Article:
Loading ...
Sorry, an error occurred while loading the content.

Dissecting RPM and DEB packages

Expand Messages
  • thad_floryan
    A not well known fact is that RPMs and DEBs are simply encapsulated cpio and ar archives (loosely analogous to headers flanking the body of email or XML
    Message 1 of 4 , May 3, 2012
    • 0 Attachment
      A not well known fact is that RPMs and DEBs are simply encapsulated
      cpio and ar archives (loosely analogous to headers flanking the body of
      email or XML obfuscating simple data).

      If you, like me, want to examine source code to understand a program
      rather than relying on [often] poor documentation with few examples,
      you need to determine where the sources are maintained. Google is often
      good for this [search using "<progname> source download"] but what if
      a distro's version might be unique or have some differences from common
      source archives' versions?

      The solution for that is to install source code from the distro's
      repositories but it's not always clear where the source code will appear
      on your system after installation.

      The solution for that is to grab the source code directly and unpack it
      whereever you want it to be.

      I recently had need to examine some CentOS programs and since CentOS is
      a "white box" version of Red Hat Enterprise Linux the source files can
      be found here:

      <ftp://ftp.redhat.com/pub/redhat/linux/enterprise/6Workstation/en/os/SRPMS/>

      which is easy to browse and then download what's wanted. But then you
      are faced with the RPMs [for CentOS].

      The solution to that is to open the RPM wrapper, extract the embedded
      cpio archive and from that extract the source's tar file. This is much
      simpler than you might believe. This command extracts everything from
      an RPM file into the directory in which it's issued:

      rpm2cpio package.rpm | cpio -vid

      If you just want to examine the package's contents:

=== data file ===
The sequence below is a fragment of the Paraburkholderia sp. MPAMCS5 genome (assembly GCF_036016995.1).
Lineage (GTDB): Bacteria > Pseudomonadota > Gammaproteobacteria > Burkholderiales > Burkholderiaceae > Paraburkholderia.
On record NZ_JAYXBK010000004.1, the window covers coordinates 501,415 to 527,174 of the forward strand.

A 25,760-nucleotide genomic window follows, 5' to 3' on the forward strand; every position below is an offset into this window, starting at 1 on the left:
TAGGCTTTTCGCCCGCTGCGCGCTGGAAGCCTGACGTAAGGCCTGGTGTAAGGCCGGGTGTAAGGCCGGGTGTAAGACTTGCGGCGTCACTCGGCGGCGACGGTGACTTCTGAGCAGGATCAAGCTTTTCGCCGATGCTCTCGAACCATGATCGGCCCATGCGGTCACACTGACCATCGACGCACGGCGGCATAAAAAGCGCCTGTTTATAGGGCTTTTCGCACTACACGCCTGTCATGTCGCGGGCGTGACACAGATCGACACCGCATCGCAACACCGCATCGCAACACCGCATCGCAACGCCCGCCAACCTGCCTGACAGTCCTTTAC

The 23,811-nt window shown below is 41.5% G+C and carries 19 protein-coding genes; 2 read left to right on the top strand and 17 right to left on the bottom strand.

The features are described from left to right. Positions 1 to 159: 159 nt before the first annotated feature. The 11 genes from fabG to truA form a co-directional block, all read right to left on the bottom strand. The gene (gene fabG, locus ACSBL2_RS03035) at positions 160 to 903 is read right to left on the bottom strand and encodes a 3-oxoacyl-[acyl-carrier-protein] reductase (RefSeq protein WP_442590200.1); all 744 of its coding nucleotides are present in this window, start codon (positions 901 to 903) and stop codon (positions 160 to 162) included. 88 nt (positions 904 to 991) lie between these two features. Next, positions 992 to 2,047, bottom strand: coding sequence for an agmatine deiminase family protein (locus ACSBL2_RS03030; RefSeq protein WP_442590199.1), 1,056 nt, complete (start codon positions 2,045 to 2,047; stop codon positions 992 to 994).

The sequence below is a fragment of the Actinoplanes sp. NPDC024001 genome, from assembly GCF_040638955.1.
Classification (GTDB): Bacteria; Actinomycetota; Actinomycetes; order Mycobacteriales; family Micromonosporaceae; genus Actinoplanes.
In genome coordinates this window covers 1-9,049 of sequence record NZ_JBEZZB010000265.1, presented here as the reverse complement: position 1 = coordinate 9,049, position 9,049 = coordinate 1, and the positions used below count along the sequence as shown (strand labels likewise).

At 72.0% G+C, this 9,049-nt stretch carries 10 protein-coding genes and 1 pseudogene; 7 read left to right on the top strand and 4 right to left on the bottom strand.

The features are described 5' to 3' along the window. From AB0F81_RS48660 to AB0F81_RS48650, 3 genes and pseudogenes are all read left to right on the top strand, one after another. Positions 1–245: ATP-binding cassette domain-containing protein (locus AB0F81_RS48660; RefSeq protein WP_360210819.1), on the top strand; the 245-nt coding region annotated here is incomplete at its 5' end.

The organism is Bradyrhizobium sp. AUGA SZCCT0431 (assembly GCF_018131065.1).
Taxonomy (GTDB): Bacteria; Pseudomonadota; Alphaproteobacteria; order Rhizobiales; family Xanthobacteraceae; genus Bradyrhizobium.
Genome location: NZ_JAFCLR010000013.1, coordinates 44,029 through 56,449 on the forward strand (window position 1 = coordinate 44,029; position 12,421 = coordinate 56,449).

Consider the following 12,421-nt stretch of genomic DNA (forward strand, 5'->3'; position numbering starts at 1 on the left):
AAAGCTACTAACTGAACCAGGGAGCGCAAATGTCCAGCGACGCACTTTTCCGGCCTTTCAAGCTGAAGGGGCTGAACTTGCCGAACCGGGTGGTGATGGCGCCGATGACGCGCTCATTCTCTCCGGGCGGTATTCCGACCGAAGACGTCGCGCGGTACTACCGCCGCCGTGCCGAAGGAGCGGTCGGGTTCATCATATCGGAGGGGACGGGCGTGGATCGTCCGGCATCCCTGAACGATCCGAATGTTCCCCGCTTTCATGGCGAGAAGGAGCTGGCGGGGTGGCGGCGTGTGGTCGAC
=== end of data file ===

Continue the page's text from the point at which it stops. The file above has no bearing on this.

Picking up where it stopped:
rpm2cpio package.rpm | cpio -vt

      The rpm2cpio program is a short and sweet Perl program available here:

      <http://www.iagora.com/~espel/rpm2cpio> copy'n'paste it to a file

      and I put my copy of it in /usr/local/bin since that directory is in
      my $PATH.

      DEBs are simply wrapped 'ar' archives (see "man ar").

      A simple and short writeup how to handle both RPMs and DEBs is here:

      <http://www.g-loaded.eu/2008/01/28/how-to-extract-rpm-or-deb-packages/>
    • roro
      ... quick point in fact, if you re running x, you can open an rpm or deb with file-roller or equivalent program just like most any other archive.. -- @-}--
      Message 2 of 4 , May 3, 2012
      • 0 Attachment
        On Thu, May 3, 2012 at 7:01 PM, thad_floryan <thad@...> wrote:

        > A not well known fact is that RPMs and DEBs are simply encapsulated
        > cpio and ar archives (loosely analogous to headers flanking the body of
        > email or XML obfuscating simple data).

        quick point in fact, if you're running x, you can open an rpm or deb
        with file-roller or equivalent program just like most any other
        archive..

        --
        @-}-- alanna
      • roro
        (and i might add that the midnight commander (mc) offers similar capabilities in a vfs format in an ncurses/text environment. @-}-- alanna
        Message 3 of 4 , May 3, 2012
        • 0 Attachment
          (and i might add that the midnight commander (mc) offers similar
          capabilities in a vfs format in an ncurses/text environment.

          @-}-- alanna
        • J
          ... Meh... I never did like midnight commander... never could get the hang of it... though I do admit that people that DO get it always liked it. I ve always
          Message 4 of 4 , May 3, 2012
          • 0 Attachment
            On Thu, May 3, 2012 at 10:21 PM, roro <roro@...> wrote:
            > (and i might add that the midnight commander (mc) offers similar
            > capabilities in a vfs format in an ncurses/text environment.

            Meh... I never did like midnight commander... never could get the hang
            of it... though I do admit that people that DO get it always liked it.

            I've always used rpm2cpio as Thad described to extract rpms,
            personally... especially if I want the contents without executing the
            install scripts.

            File Roller is just... the tool of the devil. Devil, I say... :)
          Your message has been successfully submitted and would be delivered to recipients shortly.